By Rep. DAVID MEUSE, D-Portsmouth
The day before Gov. Chris Sununu signed the worst budget in New Hampshire history into law late Friday afternoon, the Majority Leader of the New Hampshire House of Representatives framed it as “a transformational symphony of reforms.”
While elections have consequences and members of different political parties are never expected to be fully in tune with each other when it comes to state spending, this particular “symphony” is much closer to a symphony of sorrow and depravity than “reform.”
Not content to simply make cruel and questionable spending decisions and play their usual shell game of appearing to cut state taxes while shifting the cost of services to property tax payers, the self-proclaimed “conservative” authors of this budget also crammed in a number of critical changes to state law usually filed as separate bills. The result is a flaming dumpster fire that is nothing short of a disaster for anyone who cares about reproductive freedom, free speech, or helping our children think critically when it comes to our nation’s shameful history of racism.
Some of the low-lights:
• Any woman seeking an abortion for any reason, including rape or incest, will now need to pay up to $1,500 to get a mandatory invasive transvaginal ultrasound procedure.
• Women who find themselves carrying an unviable fetus longer than 24 weeks will now be forced by the action of 424 strangers (and one governor) to carry the fetus to full term, again with no exceptions for rape or incest.
• Any doctor who performs an abortion after 24 weeks will now face a felony charge that involves jail time.
• Going forward, facilities like the Seacoast’s Joan Lovering Health Center will be forced to submit to a time-consuming, unnecessary, ambiguous and very poorly-worded audit process requirement in order to prove that none of the public money they receive from the state has been used to pay for abortions. These facilities will also have to try to survive the loss of $1.2 million in stopgap funding Democratic lawmakers had proposed to cover a temporary lapse in federal money that centers saw under a Trump administration rule. Those funds were removed from the final budget.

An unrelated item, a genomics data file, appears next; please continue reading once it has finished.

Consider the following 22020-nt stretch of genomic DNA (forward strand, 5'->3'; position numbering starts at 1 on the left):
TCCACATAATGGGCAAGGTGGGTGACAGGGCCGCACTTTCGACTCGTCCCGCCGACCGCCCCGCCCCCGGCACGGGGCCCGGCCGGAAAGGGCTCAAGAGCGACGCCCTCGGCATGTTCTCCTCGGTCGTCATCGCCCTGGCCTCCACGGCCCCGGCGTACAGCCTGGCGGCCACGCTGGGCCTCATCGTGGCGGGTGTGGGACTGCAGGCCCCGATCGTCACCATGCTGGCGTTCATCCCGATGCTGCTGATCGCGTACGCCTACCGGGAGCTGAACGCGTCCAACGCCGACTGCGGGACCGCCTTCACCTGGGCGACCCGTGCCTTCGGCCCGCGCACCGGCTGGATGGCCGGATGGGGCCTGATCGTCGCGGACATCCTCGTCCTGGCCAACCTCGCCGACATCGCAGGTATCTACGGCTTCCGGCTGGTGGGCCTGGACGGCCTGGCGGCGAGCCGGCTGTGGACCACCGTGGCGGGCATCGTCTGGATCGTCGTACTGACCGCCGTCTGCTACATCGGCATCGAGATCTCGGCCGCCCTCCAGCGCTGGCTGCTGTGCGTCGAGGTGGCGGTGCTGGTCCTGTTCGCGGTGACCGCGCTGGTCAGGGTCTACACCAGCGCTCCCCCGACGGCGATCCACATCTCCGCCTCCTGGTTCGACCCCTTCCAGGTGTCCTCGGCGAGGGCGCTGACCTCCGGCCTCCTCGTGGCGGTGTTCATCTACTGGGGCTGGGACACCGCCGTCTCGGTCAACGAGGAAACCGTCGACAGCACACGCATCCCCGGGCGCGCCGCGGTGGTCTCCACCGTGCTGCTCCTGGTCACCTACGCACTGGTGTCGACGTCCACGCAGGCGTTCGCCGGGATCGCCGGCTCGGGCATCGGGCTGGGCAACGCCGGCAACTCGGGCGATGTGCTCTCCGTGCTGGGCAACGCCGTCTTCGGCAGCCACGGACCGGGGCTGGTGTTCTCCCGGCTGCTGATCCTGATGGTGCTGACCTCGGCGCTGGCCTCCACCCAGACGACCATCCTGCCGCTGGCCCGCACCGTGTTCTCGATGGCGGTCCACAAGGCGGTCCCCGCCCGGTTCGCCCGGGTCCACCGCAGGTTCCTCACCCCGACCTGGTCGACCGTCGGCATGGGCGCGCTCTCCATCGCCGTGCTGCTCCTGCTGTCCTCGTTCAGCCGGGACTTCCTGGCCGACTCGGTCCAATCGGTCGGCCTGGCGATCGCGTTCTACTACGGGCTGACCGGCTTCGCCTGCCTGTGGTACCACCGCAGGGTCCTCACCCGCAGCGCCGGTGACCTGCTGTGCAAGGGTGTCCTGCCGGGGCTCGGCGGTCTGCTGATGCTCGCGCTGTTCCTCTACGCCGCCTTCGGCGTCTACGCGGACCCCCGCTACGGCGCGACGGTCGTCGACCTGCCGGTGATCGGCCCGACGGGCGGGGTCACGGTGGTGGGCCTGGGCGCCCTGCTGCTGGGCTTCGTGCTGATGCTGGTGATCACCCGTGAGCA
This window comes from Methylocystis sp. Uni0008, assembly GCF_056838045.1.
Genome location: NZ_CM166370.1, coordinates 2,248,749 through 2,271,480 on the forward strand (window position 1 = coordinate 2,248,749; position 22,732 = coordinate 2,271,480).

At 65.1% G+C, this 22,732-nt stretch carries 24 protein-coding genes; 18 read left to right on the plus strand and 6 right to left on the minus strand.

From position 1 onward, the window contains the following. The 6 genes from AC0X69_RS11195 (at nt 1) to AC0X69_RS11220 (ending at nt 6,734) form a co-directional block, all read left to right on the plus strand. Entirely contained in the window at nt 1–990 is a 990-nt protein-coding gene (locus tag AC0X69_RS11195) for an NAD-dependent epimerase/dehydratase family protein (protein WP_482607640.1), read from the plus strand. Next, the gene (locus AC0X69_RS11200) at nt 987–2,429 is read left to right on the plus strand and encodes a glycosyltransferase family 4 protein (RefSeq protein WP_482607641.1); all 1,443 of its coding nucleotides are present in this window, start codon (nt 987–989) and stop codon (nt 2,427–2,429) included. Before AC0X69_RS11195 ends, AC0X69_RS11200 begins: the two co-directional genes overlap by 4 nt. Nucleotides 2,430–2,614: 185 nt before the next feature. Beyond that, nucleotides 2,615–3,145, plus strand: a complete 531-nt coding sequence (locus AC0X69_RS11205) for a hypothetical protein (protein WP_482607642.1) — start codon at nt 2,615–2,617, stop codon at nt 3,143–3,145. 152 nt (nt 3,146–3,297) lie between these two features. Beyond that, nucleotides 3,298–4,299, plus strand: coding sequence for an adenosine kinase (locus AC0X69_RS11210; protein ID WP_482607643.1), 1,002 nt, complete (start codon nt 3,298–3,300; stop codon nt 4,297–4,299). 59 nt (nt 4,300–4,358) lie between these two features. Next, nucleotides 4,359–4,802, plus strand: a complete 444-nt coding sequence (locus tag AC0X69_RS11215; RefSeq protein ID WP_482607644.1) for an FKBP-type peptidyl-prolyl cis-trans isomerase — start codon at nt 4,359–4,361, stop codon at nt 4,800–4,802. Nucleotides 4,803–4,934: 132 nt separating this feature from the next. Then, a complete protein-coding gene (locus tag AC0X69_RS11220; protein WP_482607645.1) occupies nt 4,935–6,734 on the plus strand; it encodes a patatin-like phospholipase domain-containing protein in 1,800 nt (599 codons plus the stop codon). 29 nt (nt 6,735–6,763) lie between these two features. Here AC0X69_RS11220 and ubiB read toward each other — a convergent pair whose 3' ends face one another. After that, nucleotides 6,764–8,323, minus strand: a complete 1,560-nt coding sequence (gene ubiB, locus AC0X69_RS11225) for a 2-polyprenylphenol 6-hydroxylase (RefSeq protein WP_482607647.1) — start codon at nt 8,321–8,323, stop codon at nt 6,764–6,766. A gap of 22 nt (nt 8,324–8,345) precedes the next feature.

• Public schools, state agencies, and state contractors are now effectively banned from providing instruction that frames racism, sexism, or ableism as systemic issues that remain endemic in our society. If the New Hampshire loses its first-in-the-nation primary status, this provision will likely be the main reason.
• An inexpensive but potentially life-changing Medicaid dental benefit was removed at the last minute. But a provision appropriating a much higher amount of money was inserted to reimburse well-connected investors who should have known better and lost money in a Ponzi scheme.
• Businesses owners fined by the Attorney General’s Office for failing to comply after multiple warnings with COVID restrictions that the vast majority of other business owners willingly complied with will have their fines reimbursed and their records wiped clean.
• People sending their kids to private and religious schools will now be eligible for up to $5,000 in “freedom vouchers.” The money to pay for it will be subtracted from state educational aid distributed to your community. This means your public schools are likely to suffer unless your community—and taxpayers like you—make up the difference by raising property taxes.
• 59 cities and towns will see a decrease in state education aid. Berlin, Derry, Manchester, and Rochester will suffer declines of more than $1 million each. But the hit to property tax-payers extends beyond these communities. Assuming that every city and town held their property tax rate steady, over 60% of cities and towns would be worse off under this budget and have to make cuts to services.
The harsh reality is that New Hampshire’s first state budget after COVID could have been a statement of values that lifted us up together. Instead, it is vapid and craven disaster that lifts up some at great expense to others, damages our state’s reputation, and hammers away at the basic freedoms of groups—women, teachers, students, doctors, public health professionals, racial and ethnic minorities, and property tax payers—that the GOP majority felt entitled to marginalize.
With his signature, the legislature’s Orwellian “symphony of reforms” is now poised to become Gov. Sununu’s “symphony of accountability.”
Budgets in New Hampshire aren’t just about spending and taxes. They are also about leadership and values.
So are future elections.
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